AccueilIslands and remoteness in Geography, Law, and Fiction

*  *  *

Publié le mardi 19 février 2019 par Céline Guilleux

Résumé

The conference seeks to explore how, in many ways, islands appear to be “geographical paradoxes”. Indeed, they are spatially remote places, which are, at the same time, bound to a continent by social conventions. The grounds of such puzzle are manifold. It is firstly a matter of spatial area. Secondly, the puzzle depends on how the political power projects authority over circumscribed spatial realms, including non-continental realms.

Annonce

Argument

Proposals are sought for papers to be given at a international conference on ‘Islands and Remoteness in Geography, Law, and Fiction’. The conference will take place on Thursday 21 and Friday 22 November 2019 at the University of Verona, Italy.

The conference seeks to explore how, in many ways, islands appear to be “geographical paradoxes”. Indeed, they are spatially remote places, which are, at the same time, bound to a continent by social conventions. The grounds of such puzzle are manifold. It is firstly a matter of spatial area. Secondly, the puzzle depends on how the political power projects authority over circumscribed spatial realms, including non-continental realms. In so doing, authority forges the concepts of remoteness and bounds.

Many European and Non-European countries include within their national borders insular territories, distributed all over the Earth surface. Most of them have been historically object of conflicts, colonial struggles, and territorial disputes. Furthermore, the territorial scope of the European Union comprises outermost regions and overseas countries and territories. At euroregional level, the Islands Commission of the Conference of Peripheral Maritime Regions of Europe represents the interests of more than 20 European regional island authorities located in the Mediterranean, North Sea, Baltic Sea and the Atlantic, Indian and Pacific Oceans.

Due to their specific position in the national spaces and narratives, insular territories have been traditionally granted a differentiated legal status. Remoteness, thus, does not mean isolation, but it can entail strong territorial sovereignty when it comes to maritime borders. This specific character of islands has not only triggered a geo-political imagination and action, but it has also nourished a literary and fictional corpus. Different atlases and books portraying “state of the islands” have recently been published (to quote just a few, see Judith Schalansky, Atlas of Remote Islands: Fifty Islands I Have Never Set Foot on and Never Will, 2010; Roger Lovergrove, Islands Beyond the Horizon. The life of twenty of the world’s most remote places, 2015; Barry Smith, The Island in Imagination and Experience, 2017).

The conference «Islands and Remoteness in Geography, Law, and Fiction» aims to fostering a renovated reflection on the topic, regarding, in particular:

  • The legal framing of geographical remoteness, i.e. the way in which the legal systems take into account insularity in order to favour both socio-economic and territorial development;
  • Remoteness as a fictional device that triggers imagination, narratives, or representation in different creative fields;
  • The policy responses to both remoteness and bounds at different scales (national, regional, European, international);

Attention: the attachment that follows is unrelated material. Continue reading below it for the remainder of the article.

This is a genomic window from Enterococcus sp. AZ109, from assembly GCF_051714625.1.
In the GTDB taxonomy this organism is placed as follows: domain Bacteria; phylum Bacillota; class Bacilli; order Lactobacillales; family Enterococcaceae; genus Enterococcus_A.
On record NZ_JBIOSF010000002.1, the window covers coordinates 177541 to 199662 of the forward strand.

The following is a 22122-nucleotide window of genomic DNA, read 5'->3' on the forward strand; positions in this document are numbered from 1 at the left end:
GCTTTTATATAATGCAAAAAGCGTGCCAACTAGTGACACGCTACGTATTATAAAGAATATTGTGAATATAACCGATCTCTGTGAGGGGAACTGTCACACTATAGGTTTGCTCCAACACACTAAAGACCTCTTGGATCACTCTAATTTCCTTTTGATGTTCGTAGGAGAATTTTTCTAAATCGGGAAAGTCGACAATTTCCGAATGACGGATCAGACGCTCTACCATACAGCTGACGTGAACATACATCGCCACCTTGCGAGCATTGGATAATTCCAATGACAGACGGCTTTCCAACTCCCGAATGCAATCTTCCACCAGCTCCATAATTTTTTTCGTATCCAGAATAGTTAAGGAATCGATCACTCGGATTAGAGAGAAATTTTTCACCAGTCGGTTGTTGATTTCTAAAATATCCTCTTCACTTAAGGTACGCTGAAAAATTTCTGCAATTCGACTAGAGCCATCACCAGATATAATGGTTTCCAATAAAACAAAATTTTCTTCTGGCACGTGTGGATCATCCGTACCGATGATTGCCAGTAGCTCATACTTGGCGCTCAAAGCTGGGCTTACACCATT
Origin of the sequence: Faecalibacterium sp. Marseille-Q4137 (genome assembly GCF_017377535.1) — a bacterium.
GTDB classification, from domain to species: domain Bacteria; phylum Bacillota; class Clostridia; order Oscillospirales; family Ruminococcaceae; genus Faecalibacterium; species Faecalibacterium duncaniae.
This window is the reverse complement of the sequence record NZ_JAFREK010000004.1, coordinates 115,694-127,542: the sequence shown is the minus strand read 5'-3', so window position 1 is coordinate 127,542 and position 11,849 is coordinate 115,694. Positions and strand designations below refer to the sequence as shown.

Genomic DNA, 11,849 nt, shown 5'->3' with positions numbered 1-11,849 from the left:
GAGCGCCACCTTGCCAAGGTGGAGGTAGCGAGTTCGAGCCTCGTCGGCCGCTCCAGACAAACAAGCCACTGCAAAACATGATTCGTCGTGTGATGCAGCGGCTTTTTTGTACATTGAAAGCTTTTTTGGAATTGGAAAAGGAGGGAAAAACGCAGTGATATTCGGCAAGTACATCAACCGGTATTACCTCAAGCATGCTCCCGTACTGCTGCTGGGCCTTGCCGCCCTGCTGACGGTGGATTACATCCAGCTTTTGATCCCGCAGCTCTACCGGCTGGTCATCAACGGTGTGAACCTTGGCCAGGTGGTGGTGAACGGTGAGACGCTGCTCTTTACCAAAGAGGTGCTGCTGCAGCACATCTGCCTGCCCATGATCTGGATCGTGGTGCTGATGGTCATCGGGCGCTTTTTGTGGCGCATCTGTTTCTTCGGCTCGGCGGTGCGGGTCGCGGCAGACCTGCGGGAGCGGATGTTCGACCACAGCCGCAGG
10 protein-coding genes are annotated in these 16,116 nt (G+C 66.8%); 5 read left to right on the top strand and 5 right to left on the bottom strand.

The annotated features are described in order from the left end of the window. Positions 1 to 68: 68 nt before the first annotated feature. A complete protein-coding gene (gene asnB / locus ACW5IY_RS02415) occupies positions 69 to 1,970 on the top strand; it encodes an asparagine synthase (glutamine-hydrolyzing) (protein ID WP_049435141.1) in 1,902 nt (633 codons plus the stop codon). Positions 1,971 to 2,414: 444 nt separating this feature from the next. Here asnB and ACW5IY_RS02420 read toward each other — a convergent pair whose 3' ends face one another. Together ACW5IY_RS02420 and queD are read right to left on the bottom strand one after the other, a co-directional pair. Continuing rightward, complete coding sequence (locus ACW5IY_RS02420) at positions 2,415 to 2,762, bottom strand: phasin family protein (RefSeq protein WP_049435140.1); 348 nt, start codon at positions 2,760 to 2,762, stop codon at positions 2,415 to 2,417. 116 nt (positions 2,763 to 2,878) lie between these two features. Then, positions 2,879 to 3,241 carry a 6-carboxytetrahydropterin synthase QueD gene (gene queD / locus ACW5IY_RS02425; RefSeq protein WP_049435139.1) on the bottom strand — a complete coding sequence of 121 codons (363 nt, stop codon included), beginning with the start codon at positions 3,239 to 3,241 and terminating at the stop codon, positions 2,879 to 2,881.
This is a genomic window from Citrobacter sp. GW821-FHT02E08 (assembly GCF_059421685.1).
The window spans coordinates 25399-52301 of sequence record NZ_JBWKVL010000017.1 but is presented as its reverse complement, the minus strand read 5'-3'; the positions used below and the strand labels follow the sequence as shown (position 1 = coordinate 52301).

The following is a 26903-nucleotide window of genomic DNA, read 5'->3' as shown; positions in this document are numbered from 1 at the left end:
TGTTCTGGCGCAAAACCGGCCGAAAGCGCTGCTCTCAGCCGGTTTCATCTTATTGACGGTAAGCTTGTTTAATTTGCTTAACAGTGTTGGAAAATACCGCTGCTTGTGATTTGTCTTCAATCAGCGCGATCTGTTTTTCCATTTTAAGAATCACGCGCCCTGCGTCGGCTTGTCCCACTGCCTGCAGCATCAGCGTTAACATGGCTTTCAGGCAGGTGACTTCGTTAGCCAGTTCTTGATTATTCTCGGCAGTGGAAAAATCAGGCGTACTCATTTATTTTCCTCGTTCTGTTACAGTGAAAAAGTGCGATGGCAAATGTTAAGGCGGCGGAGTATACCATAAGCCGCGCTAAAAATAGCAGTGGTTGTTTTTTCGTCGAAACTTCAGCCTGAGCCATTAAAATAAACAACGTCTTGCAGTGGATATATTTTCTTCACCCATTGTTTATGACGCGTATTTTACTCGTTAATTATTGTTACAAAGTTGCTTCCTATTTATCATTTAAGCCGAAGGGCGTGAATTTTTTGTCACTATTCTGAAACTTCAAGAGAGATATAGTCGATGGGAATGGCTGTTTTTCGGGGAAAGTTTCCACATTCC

• And, more generally, the interactions between the different legal, socio-political and fictional approaches to remoteness and to “state of insularity”.

Hence, the topic is open: it lies at the crossroads of different fields of research – and therefore may be scrutinised both diachronically and synchronically, involving theoretical reflections, comparisons, and case studies. Both qualitative and quantitative approaches are appreciated. Therefore, we suggest proposals should address the topic mobilising different disciplinary features, from at least two of the following areas: geography and planning; law; politics; literature and arts; cultural studies.

To this extent, scholars with different backgrounds are welcomed to participate in the debate.

Submission guidelines

Any proposal for a paper which fits the workshop theme is welcome.

Proposals are welcomed from scholars at any stage in their career (including doctoral researchers).

Proposals for papers are due by 31 May 2019

and should be sent to both matteo.nicolini@univr.it and thomas.perrin@univ-lille.fr, as should any queries regarding the conference.

Acceptance will be notified by 24 June 2019.

As already said, the conference will take place on Thursday 21 and Friday 22 November 2019 at the University of Verona, Italy.

Please note that the organising entity can cover accommodation expenses for the selected papers only for the night of the 21 November in Verona.

The selected papers will published in the international review Pólemos – Journal of Law, Literature and Culture,volume 14 (2020) Issue 2.

The deadline for first draft papers submission is due by 15 January 2020.

Scientific Committee

  • Prof Matteo Nicolini (Università degli Studi di Verona, Italy)
  • Prof Thomas Perrin (Université de Lille, France)
  • Prof François Olivier (Université de Lille, France)
  • Prof Gabriele Abels (Eberhard Karls Universität Tübingen, Germany).

Lieux

  • Università da Verona
    Vérone, Italie

Dates

  • vendredi 31 mai 2019

Mots-clés

  • île, éloignement, fiction

Contacts

  • Thomas Perrin
    courriel : thomas [dot] perrin [at] univ-lille [dot] fr
  • Matteo Nicolini
    courriel : matteo [dot] nicolini [at] univr [dot] it

Source de l'information

  • Thomas Perrin
    courriel : thomas [dot] perrin [at] univ-lille [dot] fr

Pour citer cette annonce

« Islands and remoteness in Geography, Law, and Fiction », Appel à contribution, Calenda, Publié le mardi 19 février 2019, https://calenda.org/551745

Archiver cette annonce

  • Google Agenda
  • iCal